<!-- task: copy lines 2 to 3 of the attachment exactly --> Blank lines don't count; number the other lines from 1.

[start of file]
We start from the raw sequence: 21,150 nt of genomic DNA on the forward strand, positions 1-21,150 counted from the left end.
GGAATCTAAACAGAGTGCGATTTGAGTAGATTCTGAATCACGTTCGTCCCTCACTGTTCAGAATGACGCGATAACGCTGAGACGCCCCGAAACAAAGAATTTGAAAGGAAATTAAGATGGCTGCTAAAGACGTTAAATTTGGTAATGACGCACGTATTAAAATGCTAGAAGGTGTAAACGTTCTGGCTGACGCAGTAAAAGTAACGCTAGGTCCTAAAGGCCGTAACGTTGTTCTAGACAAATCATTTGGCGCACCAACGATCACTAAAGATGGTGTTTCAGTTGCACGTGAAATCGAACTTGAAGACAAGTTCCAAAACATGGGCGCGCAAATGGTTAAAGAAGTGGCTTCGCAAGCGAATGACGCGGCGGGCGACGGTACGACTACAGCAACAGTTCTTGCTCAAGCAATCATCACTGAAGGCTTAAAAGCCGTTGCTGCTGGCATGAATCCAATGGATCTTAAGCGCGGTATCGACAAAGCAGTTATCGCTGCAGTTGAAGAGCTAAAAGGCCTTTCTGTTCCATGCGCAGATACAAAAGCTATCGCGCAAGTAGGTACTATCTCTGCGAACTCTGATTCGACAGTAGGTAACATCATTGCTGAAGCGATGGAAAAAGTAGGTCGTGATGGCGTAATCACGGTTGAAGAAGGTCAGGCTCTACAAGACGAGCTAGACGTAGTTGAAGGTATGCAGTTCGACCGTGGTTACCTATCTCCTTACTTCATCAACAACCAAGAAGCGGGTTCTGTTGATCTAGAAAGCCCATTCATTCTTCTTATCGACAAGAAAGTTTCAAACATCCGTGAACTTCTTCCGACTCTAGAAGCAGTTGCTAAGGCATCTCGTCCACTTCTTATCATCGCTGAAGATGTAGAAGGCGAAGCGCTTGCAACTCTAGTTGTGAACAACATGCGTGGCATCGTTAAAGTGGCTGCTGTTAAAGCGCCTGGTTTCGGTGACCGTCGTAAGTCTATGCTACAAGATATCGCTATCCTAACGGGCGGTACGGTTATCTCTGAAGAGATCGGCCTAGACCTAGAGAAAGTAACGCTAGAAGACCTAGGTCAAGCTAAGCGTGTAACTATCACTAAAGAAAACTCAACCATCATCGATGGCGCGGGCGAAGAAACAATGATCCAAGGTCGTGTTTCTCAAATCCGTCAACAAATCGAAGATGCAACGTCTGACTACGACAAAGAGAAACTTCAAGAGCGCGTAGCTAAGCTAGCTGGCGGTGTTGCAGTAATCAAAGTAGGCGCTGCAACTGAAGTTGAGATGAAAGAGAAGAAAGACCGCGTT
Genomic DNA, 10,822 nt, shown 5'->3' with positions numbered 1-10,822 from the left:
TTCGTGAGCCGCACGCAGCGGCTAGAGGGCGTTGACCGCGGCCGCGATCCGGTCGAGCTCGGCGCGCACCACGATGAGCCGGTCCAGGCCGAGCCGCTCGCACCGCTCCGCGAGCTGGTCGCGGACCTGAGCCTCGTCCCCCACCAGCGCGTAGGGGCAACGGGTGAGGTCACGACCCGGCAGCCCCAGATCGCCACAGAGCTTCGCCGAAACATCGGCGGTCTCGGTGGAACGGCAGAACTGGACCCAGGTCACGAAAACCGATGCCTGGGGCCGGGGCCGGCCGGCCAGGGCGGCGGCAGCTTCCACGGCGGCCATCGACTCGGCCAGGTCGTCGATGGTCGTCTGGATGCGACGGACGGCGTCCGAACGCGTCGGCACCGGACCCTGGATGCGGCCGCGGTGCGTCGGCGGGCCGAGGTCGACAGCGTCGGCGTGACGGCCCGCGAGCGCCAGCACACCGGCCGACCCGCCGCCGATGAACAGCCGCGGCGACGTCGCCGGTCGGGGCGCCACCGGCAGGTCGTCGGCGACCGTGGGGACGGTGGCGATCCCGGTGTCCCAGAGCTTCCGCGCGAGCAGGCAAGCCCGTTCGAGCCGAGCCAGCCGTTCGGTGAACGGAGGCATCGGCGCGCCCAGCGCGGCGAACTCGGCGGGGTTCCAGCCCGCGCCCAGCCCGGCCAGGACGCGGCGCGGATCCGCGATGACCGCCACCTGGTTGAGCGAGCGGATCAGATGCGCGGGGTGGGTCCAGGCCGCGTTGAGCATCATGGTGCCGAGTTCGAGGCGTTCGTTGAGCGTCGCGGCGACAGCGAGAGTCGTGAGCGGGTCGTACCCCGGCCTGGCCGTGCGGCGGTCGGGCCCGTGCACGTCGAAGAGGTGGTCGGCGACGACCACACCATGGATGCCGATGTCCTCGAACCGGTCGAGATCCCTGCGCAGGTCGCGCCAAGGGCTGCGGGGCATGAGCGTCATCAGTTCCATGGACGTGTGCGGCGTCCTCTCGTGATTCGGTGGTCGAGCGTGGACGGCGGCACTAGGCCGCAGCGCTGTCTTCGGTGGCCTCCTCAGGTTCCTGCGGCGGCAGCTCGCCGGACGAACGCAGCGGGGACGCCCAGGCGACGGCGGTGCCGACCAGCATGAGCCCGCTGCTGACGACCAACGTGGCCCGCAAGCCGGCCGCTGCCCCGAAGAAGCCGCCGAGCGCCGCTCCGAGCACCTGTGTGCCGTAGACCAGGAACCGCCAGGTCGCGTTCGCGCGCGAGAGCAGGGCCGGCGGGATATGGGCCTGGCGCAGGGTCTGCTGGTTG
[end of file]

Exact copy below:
GGAATCTAAACAGAGTGCGATTTGAGTAGATTCTGAATCACGTTCGTCCCTCACTGTTCAGAATGACGCGATAACGCTGAGACGCCCCGAAACAAAGAATTTGAAAGGAAATTAAGATGGCTGCTAAAGACGTTAAATTTGGTAATGACGCACGTATTAAAATGCTAGAAGGTGTAAACGTTCTGGCTGACGCAGTAAAAGTAACGCTAGGTCCTAAAGGCCGTAACGTTGTTCTAGACAAATCATTTGGCGCACCAACGATCACTAAAGATGGTGTTTCAGTTGCACGTGAAATCGAACTTGAAGACAAGTTCCAAAACATGGGCGCGCAAATGGTTAAAGAAGTGGCTTCGCAAGCGAATGACGCGGCGGGCGACGGTACGACTACAGCAACAGTTCTTGCTCAAGCAATCATCACTGAAGGCTTAAAAGCCGTTGCTGCTGGCATGAATCCAATGGATCTTAAGCGCGGTATCGACAAAGCAGTTATCGCTGCAGTTGAAGAGCTAAAAGGCCTTTCTGTTCCATGCGCAGATACAAAAGCTATCGCGCAAGTAGGTACTATCTCTGCGAACTCTGATTCGACAGTAGGTAACATCATTGCTGAAGCGATGGAAAAAGTAGGTCGTGATGGCGTAATCACGGTTGAAGAAGGTCAGGCTCTACAAGACGAGCTAGACGTAGTTGAAGGTATGCAGTTCGACCGTGGTTACCTATCTCCTTACTTCATCAACAACCAAGAAGCGGGTTCTGTTGATCTAGAAAGCCCATTCATTCTTCTTATCGACAAGAAAGTTTCAAACATCCGTGAACTTCTTCCGACTCTAGAAGCAGTTGCTAAGGCATCTCGTCCACTTCTTATCATCGCTGAAGATGTAGAAGGCGAAGCGCTTGCAACTCTAGTTGTGAACAACATGCGTGGCATCGTTAAAGTGGCTGCTGTTAAAGCGCCTGGTTTCGGTGACCGTCGTAAGTCTATGCTACAAGATATCGCTATCCTAACGGGCGGTACGGTTATCTCTGAAGAGATCGGCCTAGACCTAGAGAAAGTAACGCTAGAAGACCTAGGTCAAGCTAAGCGTGTAACTATCACTAAAGAAAACTCAACCATCATCGATGGCGCGGGCGAAGAAACAATGATCCAAGGTCGTGTTTCTCAAATCCGTCAACAAATCGAAGATGCAACGTCTGACTACGACAAAGAGAAACTTCAAGAGCGCGTAGCTAAGCTAGCTGGCGGTGTTGCAGTAATCAAAGTAGGCGCTGCAACTGAAGTTGAGATGAAAGAGAAGAAAGACCGCGTT
Genomic DNA, 10,822 nt, shown 5'->3' with positions numbered 1-10,822 from the left: